REVIEW: Red Rocket [2021]

Rating: 7 out of 10.
  • Rating: R | Runtime: 128 minutes
    Release Date: December 3rd, 2021 (USA)
    Studio: A24
    Director(s): Sean Baker
    Writer(s): Sean Baker & Chris Bergoch

I’m in.


After buying the bus ticket from California to the place he swore he’d never return (his hometown of Texas City, TX), Mikey (Simon Rex) has twenty dollars left in his pocket to passive-aggressively offer his estranged wife (Bree Elrod‘s Lexi) when begging to stay at her mother’s (Brenda Deiss‘ Lil) house for a few days. He does what he does best by leveraging his ego and smarmy charm to fast-talk his way back from the property line to the porch to the shower to the kitchen. Mikey says he’ll pay rent. Then he walks it back to “helping with chores” before ultimately settling on “protection” as a “man in the house.” They’d rather have never seen him again, but the prospect of cash is tough to pass up.

Why is he here? Because he literally has nowhere to go. Ask him why and he’ll talk more about the expensive things he was apparently screwed out of in California than the reasons he got screwed. Then he’ll remind them about how many awards he’s won as a porn star during the fifteen years he’s been gone, a third of them spent with Lexi while she pursued the same career. Did he therefore get too old for the industry? Did he “lose a step” as the little blue pills he pops before propositioning Lexi for a booty call while Lil sleeps in the next room assumes? Maybe. Or maybe he’s just an asshole no one likes enough to go out on a limb for. Maybe he deserves nothing.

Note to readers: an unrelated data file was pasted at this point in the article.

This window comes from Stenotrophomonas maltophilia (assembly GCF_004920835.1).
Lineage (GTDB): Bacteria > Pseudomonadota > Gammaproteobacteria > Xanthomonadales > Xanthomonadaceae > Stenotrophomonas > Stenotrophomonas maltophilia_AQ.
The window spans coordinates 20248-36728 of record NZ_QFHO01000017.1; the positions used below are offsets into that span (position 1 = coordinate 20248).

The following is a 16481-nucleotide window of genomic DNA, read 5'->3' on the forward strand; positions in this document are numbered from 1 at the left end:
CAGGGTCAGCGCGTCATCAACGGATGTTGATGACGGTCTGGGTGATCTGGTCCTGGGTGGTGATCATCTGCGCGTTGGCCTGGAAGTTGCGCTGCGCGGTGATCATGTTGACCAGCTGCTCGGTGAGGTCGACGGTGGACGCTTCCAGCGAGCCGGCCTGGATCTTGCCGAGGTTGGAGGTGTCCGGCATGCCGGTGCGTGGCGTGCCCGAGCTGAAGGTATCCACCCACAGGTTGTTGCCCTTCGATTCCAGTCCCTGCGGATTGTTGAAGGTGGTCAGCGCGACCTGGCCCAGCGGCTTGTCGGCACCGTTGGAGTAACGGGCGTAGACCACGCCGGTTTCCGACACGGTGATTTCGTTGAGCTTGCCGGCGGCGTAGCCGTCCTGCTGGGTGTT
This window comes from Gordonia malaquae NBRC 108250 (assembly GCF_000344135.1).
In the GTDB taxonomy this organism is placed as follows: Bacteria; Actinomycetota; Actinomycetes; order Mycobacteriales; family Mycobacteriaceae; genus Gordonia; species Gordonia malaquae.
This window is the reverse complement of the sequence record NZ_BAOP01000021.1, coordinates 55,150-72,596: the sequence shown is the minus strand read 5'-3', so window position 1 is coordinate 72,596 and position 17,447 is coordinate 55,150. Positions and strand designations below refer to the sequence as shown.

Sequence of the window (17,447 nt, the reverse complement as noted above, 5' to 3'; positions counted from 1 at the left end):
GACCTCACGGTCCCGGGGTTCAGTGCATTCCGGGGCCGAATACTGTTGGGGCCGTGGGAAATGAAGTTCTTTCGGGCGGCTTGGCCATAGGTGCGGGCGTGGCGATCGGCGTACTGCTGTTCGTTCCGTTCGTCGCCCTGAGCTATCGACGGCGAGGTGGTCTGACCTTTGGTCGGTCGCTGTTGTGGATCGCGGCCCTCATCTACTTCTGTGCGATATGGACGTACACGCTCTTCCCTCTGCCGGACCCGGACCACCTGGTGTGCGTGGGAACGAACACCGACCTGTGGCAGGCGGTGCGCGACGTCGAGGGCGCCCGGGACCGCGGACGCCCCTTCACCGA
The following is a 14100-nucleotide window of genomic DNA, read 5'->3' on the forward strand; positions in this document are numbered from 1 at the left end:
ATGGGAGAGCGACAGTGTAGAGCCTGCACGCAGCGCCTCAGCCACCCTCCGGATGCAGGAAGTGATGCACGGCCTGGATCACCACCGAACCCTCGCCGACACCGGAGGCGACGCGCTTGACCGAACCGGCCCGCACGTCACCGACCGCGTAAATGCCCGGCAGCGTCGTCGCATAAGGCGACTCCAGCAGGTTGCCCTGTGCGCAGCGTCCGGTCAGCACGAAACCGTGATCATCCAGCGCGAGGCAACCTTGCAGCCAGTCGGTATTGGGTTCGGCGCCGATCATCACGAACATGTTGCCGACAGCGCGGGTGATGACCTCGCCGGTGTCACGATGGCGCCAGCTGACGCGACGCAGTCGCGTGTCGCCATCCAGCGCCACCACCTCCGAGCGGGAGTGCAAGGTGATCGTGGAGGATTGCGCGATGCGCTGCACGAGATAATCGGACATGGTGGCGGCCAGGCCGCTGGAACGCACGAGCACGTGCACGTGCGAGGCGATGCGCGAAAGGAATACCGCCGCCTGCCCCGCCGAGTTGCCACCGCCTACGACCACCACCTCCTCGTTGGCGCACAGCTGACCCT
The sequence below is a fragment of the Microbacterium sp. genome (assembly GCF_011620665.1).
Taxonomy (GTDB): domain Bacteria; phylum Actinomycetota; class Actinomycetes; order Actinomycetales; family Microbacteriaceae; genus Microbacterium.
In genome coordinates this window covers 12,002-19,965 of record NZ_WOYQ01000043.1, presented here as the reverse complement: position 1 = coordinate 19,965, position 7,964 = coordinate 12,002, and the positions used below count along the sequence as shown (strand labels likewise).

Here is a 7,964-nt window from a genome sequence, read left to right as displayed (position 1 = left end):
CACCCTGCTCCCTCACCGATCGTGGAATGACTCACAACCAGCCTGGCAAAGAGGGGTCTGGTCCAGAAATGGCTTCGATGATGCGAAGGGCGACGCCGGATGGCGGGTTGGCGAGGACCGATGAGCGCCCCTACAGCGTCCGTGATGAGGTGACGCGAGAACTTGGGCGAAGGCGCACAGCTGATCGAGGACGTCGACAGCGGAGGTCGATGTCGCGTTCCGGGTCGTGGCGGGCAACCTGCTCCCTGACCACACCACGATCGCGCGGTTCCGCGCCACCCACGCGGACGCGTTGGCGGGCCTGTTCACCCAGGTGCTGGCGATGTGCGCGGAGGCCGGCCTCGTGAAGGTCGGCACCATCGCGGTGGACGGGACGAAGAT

What then does director Sean Baker and co-writer Chris Bergoch do during their latest collaboration Red Rocket? They give him a second chance. Doing so isn’t necessarily altruistic of them, though. It might be the exact opposite. Because anytime a narcissist believes he/she is winning usually means someone else is getting hurt. What they’re doing then is providing Mikey with ample opportunities to do the right thing, show contrition, and try to turn his life around. They’re begging him to turn over a new leaf and reveling in the fact that it’s simply not in his DNA. This is a guy who brags about winning “best oral” multiple times while refusing to acknowledge how messed up it is that he won for receiving rather than giving.

That’s who Mikey is. He’s a user. An opportunist. A—in supposed industry terms—”suitcase pimp.” Baker says he learned the phrase while researching for his film Starlet. It signifies a male star who lives off the success of a female star. Mikey takes credit for their work on-screen. He fancies himself a “manager” who had Lexi “stolen” out from under him. And he can’t help himself from fantasizing about his way back to the top upon seeing soon-to-be-eighteen-year-old Strawberry (Suzanna Son) working behind the local donut shop counter. She can be his new muse. She can be his latest cash cow. But only if he plays it right. Talking a small-town country conservative teen into being a porn star takes a light touch after all.